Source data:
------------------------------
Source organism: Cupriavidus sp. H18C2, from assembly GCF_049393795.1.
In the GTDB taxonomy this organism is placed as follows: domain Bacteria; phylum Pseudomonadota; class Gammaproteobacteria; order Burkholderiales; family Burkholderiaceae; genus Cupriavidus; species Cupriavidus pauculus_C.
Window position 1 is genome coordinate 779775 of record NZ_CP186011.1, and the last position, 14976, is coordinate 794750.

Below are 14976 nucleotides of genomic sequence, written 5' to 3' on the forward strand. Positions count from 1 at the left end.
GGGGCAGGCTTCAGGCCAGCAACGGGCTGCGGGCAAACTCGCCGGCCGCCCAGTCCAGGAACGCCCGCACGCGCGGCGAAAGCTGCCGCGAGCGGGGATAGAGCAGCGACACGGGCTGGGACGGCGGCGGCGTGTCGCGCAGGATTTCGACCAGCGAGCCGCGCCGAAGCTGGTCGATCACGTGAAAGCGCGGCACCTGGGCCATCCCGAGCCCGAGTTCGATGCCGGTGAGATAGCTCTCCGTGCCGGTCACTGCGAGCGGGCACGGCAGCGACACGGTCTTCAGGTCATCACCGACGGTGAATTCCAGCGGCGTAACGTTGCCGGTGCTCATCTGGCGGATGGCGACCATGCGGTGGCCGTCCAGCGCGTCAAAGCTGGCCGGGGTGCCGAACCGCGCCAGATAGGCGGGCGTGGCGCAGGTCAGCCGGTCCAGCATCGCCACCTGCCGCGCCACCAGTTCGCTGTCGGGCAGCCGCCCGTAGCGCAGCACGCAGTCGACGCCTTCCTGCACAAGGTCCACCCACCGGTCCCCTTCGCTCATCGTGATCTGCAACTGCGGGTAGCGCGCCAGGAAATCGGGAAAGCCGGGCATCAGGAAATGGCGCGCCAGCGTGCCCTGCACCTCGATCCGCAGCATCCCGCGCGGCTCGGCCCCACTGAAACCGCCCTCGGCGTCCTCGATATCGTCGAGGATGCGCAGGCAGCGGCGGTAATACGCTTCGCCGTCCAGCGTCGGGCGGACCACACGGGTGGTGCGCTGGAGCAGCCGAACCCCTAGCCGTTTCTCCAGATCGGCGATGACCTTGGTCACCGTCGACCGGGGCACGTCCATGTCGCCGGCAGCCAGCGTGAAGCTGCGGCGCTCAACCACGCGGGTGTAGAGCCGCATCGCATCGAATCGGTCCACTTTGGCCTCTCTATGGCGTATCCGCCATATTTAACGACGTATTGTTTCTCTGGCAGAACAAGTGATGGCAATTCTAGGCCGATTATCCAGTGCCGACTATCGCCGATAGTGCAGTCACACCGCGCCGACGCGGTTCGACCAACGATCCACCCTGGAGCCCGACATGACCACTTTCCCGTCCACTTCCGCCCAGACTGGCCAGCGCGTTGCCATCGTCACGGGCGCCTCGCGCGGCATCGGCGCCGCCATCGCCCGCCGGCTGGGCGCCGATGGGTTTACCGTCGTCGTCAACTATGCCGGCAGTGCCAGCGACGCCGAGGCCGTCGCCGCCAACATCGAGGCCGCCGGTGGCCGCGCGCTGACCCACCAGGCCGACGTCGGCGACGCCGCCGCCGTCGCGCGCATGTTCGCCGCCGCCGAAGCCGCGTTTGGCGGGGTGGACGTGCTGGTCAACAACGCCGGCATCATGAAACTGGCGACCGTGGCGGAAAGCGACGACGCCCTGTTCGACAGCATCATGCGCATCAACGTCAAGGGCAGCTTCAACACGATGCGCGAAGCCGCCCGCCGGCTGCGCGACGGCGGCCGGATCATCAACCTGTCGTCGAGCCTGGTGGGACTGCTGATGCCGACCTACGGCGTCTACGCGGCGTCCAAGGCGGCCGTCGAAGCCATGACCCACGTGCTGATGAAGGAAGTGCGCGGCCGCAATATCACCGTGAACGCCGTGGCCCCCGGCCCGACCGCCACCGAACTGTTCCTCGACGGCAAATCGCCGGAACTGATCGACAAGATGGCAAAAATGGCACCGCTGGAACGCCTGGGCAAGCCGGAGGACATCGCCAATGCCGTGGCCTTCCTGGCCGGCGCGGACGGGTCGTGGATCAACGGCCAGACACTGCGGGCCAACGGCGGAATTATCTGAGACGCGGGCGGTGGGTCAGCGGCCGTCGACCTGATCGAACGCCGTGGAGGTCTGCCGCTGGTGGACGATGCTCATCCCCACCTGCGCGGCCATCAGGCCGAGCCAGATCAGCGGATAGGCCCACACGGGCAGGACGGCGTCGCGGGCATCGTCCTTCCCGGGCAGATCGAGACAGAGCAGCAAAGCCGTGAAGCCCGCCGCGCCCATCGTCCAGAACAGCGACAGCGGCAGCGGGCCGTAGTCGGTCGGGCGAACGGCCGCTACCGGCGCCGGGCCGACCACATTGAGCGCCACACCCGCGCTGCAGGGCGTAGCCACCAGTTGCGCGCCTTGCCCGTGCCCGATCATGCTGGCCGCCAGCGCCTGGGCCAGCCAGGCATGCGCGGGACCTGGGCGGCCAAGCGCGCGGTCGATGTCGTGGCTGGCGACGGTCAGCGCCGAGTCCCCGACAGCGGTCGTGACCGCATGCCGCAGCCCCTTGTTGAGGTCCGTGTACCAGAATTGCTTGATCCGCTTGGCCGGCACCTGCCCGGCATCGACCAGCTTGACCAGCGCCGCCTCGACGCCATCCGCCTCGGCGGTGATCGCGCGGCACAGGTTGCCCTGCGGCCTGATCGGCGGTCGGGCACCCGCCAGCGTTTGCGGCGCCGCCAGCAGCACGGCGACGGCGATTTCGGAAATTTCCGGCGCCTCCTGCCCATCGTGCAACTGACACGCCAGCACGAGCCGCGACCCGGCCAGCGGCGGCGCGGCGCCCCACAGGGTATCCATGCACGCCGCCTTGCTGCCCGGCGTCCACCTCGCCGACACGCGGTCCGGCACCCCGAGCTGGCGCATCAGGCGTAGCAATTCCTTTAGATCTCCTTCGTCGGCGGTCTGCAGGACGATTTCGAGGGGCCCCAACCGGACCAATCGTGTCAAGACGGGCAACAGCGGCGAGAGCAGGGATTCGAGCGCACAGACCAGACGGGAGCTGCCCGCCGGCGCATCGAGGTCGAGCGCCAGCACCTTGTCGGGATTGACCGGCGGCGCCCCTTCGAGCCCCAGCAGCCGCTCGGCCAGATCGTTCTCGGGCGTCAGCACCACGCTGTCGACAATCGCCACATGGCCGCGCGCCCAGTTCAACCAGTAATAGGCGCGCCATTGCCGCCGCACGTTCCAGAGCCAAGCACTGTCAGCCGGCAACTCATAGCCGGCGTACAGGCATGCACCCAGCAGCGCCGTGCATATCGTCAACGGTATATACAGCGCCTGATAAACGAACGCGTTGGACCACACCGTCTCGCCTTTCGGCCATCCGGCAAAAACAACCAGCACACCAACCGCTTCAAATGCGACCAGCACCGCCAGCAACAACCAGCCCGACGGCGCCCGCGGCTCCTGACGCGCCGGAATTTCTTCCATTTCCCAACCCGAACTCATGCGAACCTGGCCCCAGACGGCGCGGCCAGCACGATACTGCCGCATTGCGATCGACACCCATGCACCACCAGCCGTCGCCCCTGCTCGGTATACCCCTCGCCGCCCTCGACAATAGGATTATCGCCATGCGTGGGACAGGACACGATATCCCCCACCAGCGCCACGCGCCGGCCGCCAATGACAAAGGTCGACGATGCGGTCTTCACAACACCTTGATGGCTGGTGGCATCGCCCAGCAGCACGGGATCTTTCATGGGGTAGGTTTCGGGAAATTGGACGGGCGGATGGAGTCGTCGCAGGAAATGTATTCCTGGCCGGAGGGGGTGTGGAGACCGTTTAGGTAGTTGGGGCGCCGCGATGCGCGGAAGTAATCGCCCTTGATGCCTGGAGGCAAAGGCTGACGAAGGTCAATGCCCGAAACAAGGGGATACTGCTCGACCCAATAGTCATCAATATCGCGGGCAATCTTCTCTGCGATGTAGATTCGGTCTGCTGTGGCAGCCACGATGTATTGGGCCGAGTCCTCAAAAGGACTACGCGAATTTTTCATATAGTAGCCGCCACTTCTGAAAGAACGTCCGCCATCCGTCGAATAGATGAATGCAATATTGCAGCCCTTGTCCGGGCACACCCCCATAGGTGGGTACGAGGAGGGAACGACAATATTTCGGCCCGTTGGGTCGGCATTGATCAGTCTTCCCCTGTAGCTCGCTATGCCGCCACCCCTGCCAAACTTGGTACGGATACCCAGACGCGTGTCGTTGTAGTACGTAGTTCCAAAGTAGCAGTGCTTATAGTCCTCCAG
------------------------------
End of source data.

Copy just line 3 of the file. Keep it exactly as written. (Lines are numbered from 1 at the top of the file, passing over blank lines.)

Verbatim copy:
Window position 1 is genome coordinate 779775 of record NZ_CP186011.1, and the last position, 14976, is coordinate 794750.